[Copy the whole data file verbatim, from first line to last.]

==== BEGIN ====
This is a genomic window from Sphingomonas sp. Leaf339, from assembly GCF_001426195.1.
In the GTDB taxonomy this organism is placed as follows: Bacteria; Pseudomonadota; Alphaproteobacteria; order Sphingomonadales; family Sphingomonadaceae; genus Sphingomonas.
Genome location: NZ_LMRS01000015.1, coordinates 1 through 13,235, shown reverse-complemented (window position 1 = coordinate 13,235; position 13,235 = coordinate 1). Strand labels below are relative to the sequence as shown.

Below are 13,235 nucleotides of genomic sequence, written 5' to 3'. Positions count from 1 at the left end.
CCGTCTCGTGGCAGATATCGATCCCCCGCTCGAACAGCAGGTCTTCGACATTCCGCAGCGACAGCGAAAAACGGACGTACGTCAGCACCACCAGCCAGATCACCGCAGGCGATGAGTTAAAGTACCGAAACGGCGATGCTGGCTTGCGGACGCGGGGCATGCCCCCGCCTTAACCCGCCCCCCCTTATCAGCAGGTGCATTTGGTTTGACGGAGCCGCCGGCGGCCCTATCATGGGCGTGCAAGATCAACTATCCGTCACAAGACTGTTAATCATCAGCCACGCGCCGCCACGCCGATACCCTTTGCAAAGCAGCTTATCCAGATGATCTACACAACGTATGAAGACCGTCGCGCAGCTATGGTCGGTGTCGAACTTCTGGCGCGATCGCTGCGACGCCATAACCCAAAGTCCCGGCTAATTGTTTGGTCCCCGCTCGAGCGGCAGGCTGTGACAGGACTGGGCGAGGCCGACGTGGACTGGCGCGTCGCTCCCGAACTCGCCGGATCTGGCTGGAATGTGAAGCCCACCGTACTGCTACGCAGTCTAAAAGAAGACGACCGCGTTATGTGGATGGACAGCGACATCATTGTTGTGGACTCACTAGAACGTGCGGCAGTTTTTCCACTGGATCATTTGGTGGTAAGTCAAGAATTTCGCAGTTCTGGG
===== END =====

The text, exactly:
This is a genomic window from Sphingomonas sp. Leaf339, from assembly GCF_001426195.1.
In the GTDB taxonomy this organism is placed as follows: Bacteria; Pseudomonadota; Alphaproteobacteria; order Sphingomonadales; family Sphingomonadaceae; genus Sphingomonas.
Genome location: NZ_LMRS01000015.1, coordinates 1 through 13,235, shown reverse-complemented (window position 1 = coordinate 13,235; position 13,235 = coordinate 1). Strand labels below are relative to the sequence as shown.

Below are 13,235 nucleotides of genomic sequence, written 5' to 3'. Positions count from 1 at the left end.
CCGTCTCGTGGCAGATATCGATCCCCCGCTCGAACAGCAGGTCTTCGACATTCCGCAGCGACAGCGAAAAACGGACGTACGTCAGCACCACCAGCCAGATCACCGCAGGCGATGAGTTAAAGTACCGAAACGGCGATGCTGGCTTGCGGACGCGGGGCATGCCCCCGCCTTAACCCGCCCCCCCTTATCAGCAGGTGCATTTGGTTTGACGGAGCCGCCGGCGGCCCTATCATGGGCGTGCAAGATCAACTATCCGTCACAAGACTGTTAATCATCAGCCACGCGCCGCCACGCCGATACCCTTTGCAAAGCAGCTTATCCAGATGATCTACACAACGTATGAAGACCGTCGCGCAGCTATGGTCGGTGTCGAACTTCTGGCGCGATCGCTGCGACGCCATAACCCAAAGTCCCGGCTAATTGTTTGGTCCCCGCTCGAGCGGCAGGCTGTGACAGGACTGGGCGAGGCCGACGTGGACTGGCGCGTCGCTCCCGAACTCGCCGGATCTGGCTGGAATGTGAAGCCCACCGTACTGCTACGCAGTCTAAAAGAAGACGACCGCGTTATGTGGATGGACAGCGACATCATTGTTGTGGACTCACTAGAACGTGCGGCAGTTTTTCCACTGGATCATTTGGTGGTAAGTCAAGAATTTCGCAGTTCTGGG